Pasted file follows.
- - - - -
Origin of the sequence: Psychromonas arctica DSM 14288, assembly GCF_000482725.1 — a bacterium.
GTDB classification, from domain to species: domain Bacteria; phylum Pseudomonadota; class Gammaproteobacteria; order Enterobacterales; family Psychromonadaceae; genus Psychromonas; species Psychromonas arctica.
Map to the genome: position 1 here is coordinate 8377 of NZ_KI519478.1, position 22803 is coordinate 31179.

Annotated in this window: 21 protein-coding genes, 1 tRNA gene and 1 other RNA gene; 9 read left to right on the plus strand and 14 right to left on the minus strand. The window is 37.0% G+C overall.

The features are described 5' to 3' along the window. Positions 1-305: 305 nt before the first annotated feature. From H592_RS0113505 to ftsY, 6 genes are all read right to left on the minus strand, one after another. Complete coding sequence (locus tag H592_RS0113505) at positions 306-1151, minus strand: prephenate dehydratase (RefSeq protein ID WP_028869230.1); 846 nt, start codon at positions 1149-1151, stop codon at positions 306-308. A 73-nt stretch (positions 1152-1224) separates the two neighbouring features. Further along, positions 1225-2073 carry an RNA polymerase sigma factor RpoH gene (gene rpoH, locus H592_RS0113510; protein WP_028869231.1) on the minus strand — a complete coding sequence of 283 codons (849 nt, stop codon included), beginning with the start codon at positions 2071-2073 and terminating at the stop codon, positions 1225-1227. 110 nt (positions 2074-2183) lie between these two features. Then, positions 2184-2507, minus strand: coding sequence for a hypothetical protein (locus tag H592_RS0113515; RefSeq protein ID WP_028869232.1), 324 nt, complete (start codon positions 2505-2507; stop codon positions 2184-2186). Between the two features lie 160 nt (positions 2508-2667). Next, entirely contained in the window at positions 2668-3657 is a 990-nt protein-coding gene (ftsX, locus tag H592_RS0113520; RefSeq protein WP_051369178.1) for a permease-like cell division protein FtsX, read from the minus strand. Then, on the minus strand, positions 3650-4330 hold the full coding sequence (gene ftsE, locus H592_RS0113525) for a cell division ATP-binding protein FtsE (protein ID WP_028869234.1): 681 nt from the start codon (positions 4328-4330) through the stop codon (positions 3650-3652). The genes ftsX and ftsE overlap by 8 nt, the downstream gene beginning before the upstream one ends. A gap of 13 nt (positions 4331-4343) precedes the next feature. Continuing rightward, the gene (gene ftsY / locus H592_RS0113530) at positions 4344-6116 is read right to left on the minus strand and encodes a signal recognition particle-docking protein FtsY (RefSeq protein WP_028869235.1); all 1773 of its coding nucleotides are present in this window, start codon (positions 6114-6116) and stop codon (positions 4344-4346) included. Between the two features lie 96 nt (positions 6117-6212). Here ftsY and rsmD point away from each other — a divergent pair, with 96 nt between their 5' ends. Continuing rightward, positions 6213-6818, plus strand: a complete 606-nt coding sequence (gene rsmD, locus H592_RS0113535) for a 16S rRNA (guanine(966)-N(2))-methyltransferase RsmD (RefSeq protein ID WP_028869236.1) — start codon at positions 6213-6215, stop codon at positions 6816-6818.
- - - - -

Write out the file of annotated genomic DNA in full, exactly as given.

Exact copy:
Origin of the sequence: Psychromonas arctica DSM 14288, assembly GCF_000482725.1 — a bacterium.
GTDB classification, from domain to species: domain Bacteria; phylum Pseudomonadota; class Gammaproteobacteria; order Enterobacterales; family Psychromonadaceae; genus Psychromonas; species Psychromonas arctica.
Map to the genome: position 1 here is coordinate 8377 of NZ_KI519478.1, position 22803 is coordinate 31179.

Annotated in this window: 21 protein-coding genes, 1 tRNA gene and 1 other RNA gene; 9 read left to right on the plus strand and 14 right to left on the minus strand. The window is 37.0% G+C overall.

The features are described 5' to 3' along the window. Positions 1-305: 305 nt before the first annotated feature. From H592_RS0113505 to ftsY, 6 genes are all read right to left on the minus strand, one after another. Complete coding sequence (locus tag H592_RS0113505) at positions 306-1151, minus strand: prephenate dehydratase (RefSeq protein ID WP_028869230.1); 846 nt, start codon at positions 1149-1151, stop codon at positions 306-308. A 73-nt stretch (positions 1152-1224) separates the two neighbouring features. Further along, positions 1225-2073 carry an RNA polymerase sigma factor RpoH gene (gene rpoH, locus H592_RS0113510; protein WP_028869231.1) on the minus strand — a complete coding sequence of 283 codons (849 nt, stop codon included), beginning with the start codon at positions 2071-2073 and terminating at the stop codon, positions 1225-1227. 110 nt (positions 2074-2183) lie between these two features. Then, positions 2184-2507, minus strand: coding sequence for a hypothetical protein (locus tag H592_RS0113515; RefSeq protein ID WP_028869232.1), 324 nt, complete (start codon positions 2505-2507; stop codon positions 2184-2186). Between the two features lie 160 nt (positions 2508-2667). Next, entirely contained in the window at positions 2668-3657 is a 990-nt protein-coding gene (ftsX, locus tag H592_RS0113520; RefSeq protein WP_051369178.1) for a permease-like cell division protein FtsX, read from the minus strand. Then, on the minus strand, positions 3650-4330 hold the full coding sequence (gene ftsE, locus H592_RS0113525) for a cell division ATP-binding protein FtsE (protein ID WP_028869234.1): 681 nt from the start codon (positions 4328-4330) through the stop codon (positions 3650-3652). The genes ftsX and ftsE overlap by 8 nt, the downstream gene beginning before the upstream one ends. A gap of 13 nt (positions 4331-4343) precedes the next feature. Continuing rightward, the gene (gene ftsY / locus H592_RS0113530) at positions 4344-6116 is read right to left on the minus strand and encodes a signal recognition particle-docking protein FtsY (RefSeq protein WP_028869235.1); all 1773 of its coding nucleotides are present in this window, start codon (positions 6114-6116) and stop codon (positions 4344-4346) included. Between the two features lie 96 nt (positions 6117-6212). Here ftsY and rsmD point away from each other — a divergent pair, with 96 nt between their 5' ends. Continuing rightward, positions 6213-6818, plus strand: a complete 606-nt coding sequence (gene rsmD, locus H592_RS0113535) for a 16S rRNA (guanine(966)-N(2))-methyltransferase RsmD (RefSeq protein ID WP_028869236.1) — start codon at positions 6213-6215, stop codon at positions 6816-6818.